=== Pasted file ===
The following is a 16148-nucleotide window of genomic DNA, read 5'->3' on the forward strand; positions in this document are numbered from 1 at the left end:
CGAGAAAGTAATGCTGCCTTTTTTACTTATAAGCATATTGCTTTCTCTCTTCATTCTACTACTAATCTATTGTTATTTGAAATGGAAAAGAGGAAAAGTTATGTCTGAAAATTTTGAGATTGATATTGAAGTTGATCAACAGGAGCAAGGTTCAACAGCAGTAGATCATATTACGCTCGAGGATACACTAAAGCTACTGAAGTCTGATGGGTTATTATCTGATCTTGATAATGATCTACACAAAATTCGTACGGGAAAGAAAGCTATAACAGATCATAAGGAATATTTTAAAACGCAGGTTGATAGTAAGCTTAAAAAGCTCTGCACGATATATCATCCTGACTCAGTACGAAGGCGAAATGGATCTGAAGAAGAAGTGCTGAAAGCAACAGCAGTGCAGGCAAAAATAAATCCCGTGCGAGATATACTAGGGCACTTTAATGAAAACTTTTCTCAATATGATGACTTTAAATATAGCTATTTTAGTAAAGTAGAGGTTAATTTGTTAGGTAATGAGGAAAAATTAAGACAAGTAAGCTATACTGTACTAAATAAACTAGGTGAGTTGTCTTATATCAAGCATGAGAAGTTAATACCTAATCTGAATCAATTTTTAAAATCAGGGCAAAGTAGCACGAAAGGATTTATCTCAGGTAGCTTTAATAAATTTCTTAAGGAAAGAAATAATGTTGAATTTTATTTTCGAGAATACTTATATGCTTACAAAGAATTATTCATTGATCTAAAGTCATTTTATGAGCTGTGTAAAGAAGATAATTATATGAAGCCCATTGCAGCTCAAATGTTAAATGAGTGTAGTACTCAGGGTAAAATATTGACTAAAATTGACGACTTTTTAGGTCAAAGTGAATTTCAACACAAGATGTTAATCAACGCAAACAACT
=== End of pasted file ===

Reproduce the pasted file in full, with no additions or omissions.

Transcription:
The following is a 16148-nucleotide window of genomic DNA, read 5'->3' on the forward strand; positions in this document are numbered from 1 at the left end:
CGAGAAAGTAATGCTGCCTTTTTTACTTATAAGCATATTGCTTTCTCTCTTCATTCTACTACTAATCTATTGTTATTTGAAATGGAAAAGAGGAAAAGTTATGTCTGAAAATTTTGAGATTGATATTGAAGTTGATCAACAGGAGCAAGGTTCAACAGCAGTAGATCATATTACGCTCGAGGATACACTAAAGCTACTGAAGTCTGATGGGTTATTATCTGATCTTGATAATGATCTACACAAAATTCGTACGGGAAAGAAAGCTATAACAGATCATAAGGAATATTTTAAAACGCAGGTTGATAGTAAGCTTAAAAAGCTCTGCACGATATATCATCCTGACTCAGTACGAAGGCGAAATGGATCTGAAGAAGAAGTGCTGAAAGCAACAGCAGTGCAGGCAAAAATAAATCCCGTGCGAGATATACTAGGGCACTTTAATGAAAACTTTTCTCAATATGATGACTTTAAATATAGCTATTTTAGTAAAGTAGAGGTTAATTTGTTAGGTAATGAGGAAAAATTAAGACAAGTAAGCTATACTGTACTAAATAAACTAGGTGAGTTGTCTTATATCAAGCATGAGAAGTTAATACCTAATCTGAATCAATTTTTAAAATCAGGGCAAAGTAGCACGAAAGGATTTATCTCAGGTAGCTTTAATAAATTTCTTAAGGAAAGAAATAATGTTGAATTTTATTTTCGAGAATACTTATATGCTTACAAAGAATTATTCATTGATCTAAAGTCATTTTATGAGCTGTGTAAAGAAGATAATTATATGAAGCCCATTGCAGCTCAAATGTTAAATGAGTGTAGTACTCAGGGTAAAATATTGACTAAAATTGACGACTTTTTAGGTCAAAGTGAATTTCAACACAAGATGTTAATCAACGCAAACAACT